After the service, large numbers, with few signs of reverence, hurry to the altar to take in—the guidebooks have emphasized this as part of the King’s College Chapel experience—the Rubens Adoration of the Magi that serves as backdrop. It is a stunning painting, but not really an altar piece, and its presence further suggests that at the chapel, even at evensong, one is museum- going, not worshiping.
It is of course a cliché to identify the great cathedrals of England as museums of the Christian faith—or at least of the Anglican communion. Still, jostled by throngs touring Westminster Abbey or St. Paul’s Cathedral, on the one hand, and recalling the dismal statistics related to church attendance, on the other, it is difficult not to do so. I find minor encouragement in returning to the Abbey for Sunday Eucharist. There are no tours on Sunday, and the ushers actively discourage anyone from attending the service in lieu of a tour. They emphasize that it will be a very long service (actually it’s only a little over an hour) and that those who participate will be expected to stay to the end.
This seems to work. The members of the congregation—and this time, tourists or no, we are a congregation—take an active part in the service. The great majority attend communion, at which those presiding indicate deep reverence. Unlike at King’s College, the aesthetic splendor of the choir is a contribution to worship, not a substitute for it. As the dean ascends the pulpit for the sermon, I brace myself—the result, no doubt, of listening to too many satires of Anglican sermons. But again we are in luck. It is Trinity Sunday, which makes it very difficult to avoid the subject of God altogether. It’s not a great sermon—the dean suggests with an air of condescension that we not worry our heads overmuch with the particularities of Trinitarian theology—but he avoids heresy and only skirts triviality. To say I leave the Abbey enthralled would be too much, but at least I do not walk away dispirited.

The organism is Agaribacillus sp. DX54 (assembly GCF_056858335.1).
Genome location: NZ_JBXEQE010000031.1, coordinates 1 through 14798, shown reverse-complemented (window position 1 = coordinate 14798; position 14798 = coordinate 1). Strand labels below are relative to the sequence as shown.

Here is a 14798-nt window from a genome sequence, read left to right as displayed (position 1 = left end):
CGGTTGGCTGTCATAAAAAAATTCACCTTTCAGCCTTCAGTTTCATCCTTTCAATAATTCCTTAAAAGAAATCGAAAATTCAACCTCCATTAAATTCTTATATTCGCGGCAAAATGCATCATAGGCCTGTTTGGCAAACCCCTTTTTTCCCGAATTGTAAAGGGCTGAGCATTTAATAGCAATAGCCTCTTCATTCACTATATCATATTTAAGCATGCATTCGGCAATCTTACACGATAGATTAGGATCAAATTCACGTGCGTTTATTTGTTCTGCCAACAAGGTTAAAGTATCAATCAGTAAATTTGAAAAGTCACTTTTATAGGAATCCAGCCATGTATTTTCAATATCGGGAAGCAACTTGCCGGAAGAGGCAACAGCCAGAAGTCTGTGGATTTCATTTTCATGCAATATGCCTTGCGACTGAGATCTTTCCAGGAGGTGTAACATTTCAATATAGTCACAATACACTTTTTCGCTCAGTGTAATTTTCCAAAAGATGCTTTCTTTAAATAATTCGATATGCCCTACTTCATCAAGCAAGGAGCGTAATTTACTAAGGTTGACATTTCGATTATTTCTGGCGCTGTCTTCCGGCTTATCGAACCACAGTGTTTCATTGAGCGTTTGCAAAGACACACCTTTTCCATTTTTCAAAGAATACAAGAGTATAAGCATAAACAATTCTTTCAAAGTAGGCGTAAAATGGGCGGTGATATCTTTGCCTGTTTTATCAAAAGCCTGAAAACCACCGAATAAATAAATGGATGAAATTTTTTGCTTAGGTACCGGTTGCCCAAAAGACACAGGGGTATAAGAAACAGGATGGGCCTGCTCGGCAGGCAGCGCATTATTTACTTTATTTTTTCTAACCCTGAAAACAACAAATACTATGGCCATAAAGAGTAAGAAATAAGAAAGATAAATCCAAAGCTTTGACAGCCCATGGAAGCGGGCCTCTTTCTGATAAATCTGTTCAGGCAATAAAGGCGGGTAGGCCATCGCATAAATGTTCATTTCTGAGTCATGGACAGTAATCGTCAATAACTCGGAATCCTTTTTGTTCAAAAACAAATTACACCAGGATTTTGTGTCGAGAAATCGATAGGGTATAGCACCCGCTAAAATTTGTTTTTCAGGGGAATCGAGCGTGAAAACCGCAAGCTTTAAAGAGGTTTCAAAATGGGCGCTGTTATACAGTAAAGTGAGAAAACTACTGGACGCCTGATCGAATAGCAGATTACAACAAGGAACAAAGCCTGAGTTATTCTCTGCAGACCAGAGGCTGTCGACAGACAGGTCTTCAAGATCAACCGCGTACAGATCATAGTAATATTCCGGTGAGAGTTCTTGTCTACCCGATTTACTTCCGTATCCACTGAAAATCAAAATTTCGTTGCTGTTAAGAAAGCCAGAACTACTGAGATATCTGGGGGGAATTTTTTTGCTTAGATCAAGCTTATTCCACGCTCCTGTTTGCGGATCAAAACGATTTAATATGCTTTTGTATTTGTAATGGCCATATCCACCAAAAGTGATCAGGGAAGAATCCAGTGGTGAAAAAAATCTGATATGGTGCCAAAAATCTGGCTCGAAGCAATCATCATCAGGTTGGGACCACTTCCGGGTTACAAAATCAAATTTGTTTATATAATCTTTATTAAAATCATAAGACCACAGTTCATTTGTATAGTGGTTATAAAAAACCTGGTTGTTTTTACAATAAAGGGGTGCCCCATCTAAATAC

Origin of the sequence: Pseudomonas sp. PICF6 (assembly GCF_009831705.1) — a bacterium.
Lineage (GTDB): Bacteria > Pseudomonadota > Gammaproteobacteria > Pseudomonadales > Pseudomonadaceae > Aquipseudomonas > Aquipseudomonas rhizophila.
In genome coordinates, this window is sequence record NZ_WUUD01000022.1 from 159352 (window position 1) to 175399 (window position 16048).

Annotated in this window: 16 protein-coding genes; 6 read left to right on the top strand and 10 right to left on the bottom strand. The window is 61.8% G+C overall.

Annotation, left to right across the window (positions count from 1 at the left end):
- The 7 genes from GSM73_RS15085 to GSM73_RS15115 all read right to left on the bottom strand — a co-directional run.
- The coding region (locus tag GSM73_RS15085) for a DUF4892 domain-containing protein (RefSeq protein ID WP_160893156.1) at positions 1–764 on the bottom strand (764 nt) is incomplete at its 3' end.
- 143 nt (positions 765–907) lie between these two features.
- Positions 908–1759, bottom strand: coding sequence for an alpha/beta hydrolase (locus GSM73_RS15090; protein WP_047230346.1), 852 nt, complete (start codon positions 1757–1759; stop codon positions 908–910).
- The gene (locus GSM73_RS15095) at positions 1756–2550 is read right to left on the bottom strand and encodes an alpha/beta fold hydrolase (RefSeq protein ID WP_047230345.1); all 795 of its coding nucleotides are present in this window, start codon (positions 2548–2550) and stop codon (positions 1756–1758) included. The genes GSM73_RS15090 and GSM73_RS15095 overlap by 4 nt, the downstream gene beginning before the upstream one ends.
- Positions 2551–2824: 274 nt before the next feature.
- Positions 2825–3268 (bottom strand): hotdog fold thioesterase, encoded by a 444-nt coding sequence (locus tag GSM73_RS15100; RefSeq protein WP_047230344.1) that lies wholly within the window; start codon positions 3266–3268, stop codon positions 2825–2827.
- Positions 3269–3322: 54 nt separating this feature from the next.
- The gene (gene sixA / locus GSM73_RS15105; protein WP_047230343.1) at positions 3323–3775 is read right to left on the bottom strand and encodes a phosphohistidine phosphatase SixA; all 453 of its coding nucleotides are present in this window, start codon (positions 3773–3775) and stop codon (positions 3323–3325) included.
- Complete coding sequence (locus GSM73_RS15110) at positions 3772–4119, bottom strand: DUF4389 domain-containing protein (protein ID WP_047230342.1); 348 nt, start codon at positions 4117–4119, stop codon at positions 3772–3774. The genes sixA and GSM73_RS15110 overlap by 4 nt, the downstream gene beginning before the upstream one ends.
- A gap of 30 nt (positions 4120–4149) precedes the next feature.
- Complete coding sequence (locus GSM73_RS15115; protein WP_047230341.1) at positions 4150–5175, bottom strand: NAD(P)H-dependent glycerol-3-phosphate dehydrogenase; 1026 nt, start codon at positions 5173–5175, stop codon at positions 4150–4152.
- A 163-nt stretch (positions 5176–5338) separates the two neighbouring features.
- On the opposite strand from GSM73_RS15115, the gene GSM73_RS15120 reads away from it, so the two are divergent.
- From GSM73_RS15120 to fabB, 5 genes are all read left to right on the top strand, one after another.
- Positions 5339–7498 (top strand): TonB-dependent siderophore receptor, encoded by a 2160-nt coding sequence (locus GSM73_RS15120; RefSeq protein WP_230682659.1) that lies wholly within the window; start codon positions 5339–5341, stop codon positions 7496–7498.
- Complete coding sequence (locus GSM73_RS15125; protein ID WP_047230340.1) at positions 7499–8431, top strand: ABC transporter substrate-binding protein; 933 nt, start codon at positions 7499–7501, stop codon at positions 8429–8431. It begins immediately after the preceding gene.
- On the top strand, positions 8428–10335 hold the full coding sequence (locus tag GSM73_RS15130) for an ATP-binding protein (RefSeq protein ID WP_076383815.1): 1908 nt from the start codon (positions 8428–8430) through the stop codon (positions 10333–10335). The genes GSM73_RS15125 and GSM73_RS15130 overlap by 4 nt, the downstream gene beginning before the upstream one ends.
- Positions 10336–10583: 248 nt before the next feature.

On matters religious in England, the cliché about Anglican torpidity is balanced by that of evangelical enthusiasm. And I experience that, too, after a fashion. I awake from a nap on late Sunday afternoon to the sound of a hymn–sing from Glasgow on BBC 2. The hymns are familiar, though many I have not heard since childhood, and as the camera scans the large crowd I find myself moved by the evident faith on the singers’ faces. I mention this to my wife, who has been watching the program from the beginning, and she suggests that I might have been less edified had I heard the hair–curling fundamentalist preaching that preceded the hymnfest.
The next morning, I wander over to Speakers Corner in Hyde Park, just a few minutes from our hotel. Instead of the radical political harangue I anticipate, I encounter more evangelical enthusiasm. The Corner has been taken over by a group called Christian Answer, and a tag–team of preachers proclaims the unvarnished gospel to an audience—mainly tourists again—that appears friendly enough, but not much in the mood for conversion. The preachers try hard, and the gospel comes through more clearly than in anything I’ve heard all week, but even with visual aids (it’s a long time since I’ve seen a flannelgraph) the response is tepid. There are Christian Answer people scattered through the crowd, and they attempt, with little success, to engage people in personal witness. As one approaches me—“So what do you think?”—I nod uneasily and turn back toward the hotel.
Anecdotes are not evidence, and I draw no clear conclusions from my week’s experiences of religion in England—except my wonderment, yet again, at the bewildering and quite incommensurable varieties of piety God has seen fit to make room for in his Church. We will need eternity to get it all sorted out.